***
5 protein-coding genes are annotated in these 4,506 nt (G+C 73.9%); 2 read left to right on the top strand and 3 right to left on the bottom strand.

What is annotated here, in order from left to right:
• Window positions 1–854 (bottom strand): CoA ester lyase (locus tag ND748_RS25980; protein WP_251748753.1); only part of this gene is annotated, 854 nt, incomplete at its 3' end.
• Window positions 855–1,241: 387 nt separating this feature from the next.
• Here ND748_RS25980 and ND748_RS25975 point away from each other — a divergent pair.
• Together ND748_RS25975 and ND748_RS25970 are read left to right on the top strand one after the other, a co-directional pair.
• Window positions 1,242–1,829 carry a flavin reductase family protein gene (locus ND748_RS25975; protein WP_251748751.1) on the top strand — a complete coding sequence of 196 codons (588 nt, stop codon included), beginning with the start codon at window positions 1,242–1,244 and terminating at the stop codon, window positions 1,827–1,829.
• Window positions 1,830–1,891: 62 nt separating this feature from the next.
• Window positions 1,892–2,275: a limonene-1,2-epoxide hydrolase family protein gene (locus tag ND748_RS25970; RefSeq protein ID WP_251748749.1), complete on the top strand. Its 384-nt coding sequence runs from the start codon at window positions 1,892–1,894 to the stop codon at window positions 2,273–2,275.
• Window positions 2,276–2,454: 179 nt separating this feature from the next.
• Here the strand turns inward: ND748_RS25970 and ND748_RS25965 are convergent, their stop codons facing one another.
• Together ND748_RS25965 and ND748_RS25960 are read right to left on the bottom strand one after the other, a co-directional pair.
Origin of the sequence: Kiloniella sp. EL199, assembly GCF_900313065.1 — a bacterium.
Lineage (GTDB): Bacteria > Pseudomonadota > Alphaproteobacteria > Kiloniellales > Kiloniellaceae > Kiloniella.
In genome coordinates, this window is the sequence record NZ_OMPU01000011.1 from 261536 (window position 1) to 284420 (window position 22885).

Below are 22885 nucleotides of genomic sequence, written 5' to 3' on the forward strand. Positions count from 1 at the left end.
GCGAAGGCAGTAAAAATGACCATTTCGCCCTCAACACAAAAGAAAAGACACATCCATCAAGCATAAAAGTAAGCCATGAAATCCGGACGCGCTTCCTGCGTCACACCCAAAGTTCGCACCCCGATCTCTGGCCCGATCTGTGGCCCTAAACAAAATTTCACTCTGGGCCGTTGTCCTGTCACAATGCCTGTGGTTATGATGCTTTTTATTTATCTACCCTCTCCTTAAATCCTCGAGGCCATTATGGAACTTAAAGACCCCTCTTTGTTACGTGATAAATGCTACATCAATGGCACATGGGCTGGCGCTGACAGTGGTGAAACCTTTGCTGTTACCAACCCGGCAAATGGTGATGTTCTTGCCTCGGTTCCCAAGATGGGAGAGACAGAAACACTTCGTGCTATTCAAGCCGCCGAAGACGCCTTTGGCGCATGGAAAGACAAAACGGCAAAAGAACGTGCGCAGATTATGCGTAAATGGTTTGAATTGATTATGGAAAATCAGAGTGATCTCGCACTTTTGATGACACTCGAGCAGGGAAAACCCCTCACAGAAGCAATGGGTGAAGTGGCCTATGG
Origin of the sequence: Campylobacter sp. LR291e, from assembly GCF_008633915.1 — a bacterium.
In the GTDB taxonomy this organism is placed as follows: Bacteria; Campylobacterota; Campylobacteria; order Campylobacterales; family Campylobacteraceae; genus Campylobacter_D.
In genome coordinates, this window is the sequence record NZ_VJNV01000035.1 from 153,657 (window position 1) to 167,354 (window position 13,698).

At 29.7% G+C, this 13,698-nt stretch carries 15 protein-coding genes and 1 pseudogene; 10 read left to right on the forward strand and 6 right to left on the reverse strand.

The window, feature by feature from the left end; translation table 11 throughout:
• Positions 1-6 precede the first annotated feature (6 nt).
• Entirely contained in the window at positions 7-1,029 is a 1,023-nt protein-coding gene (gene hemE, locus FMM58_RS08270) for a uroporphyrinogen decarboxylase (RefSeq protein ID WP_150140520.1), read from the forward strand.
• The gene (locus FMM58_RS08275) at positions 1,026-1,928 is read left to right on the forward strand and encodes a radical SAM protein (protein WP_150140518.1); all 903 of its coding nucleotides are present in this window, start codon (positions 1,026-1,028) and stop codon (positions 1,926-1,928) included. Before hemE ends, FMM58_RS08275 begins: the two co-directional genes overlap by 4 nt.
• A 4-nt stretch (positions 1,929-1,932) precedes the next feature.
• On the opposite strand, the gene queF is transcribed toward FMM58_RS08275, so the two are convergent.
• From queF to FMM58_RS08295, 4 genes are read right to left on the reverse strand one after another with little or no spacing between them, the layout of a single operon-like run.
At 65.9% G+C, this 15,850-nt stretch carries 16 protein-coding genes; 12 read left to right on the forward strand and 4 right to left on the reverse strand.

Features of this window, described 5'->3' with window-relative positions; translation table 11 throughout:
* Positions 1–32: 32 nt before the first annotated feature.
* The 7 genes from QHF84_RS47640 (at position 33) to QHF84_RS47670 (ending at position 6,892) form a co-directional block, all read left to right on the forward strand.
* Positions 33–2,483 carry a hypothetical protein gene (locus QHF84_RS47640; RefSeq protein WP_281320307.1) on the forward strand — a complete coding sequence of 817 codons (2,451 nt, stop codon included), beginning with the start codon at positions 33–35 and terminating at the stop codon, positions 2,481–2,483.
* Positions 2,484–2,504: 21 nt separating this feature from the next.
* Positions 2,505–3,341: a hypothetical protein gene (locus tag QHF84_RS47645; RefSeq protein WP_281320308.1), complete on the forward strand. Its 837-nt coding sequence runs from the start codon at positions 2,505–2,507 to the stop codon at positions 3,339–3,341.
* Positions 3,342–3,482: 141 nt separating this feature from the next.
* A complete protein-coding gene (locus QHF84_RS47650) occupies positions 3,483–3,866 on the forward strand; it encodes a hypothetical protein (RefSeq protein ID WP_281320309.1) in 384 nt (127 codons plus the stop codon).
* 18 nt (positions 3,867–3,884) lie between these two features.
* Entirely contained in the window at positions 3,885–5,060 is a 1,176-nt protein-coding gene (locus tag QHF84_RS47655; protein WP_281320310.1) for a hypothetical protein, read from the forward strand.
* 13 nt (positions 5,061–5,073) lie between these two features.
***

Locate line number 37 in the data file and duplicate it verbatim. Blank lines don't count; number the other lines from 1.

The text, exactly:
* A complete protein-coding gene (locus QHF84_RS47650) occupies positions 3,483–3,866 on the forward strand; it encodes a hypothetical protein (RefSeq protein ID WP_281320309.1) in 384 nt (127 codons plus the stop codon).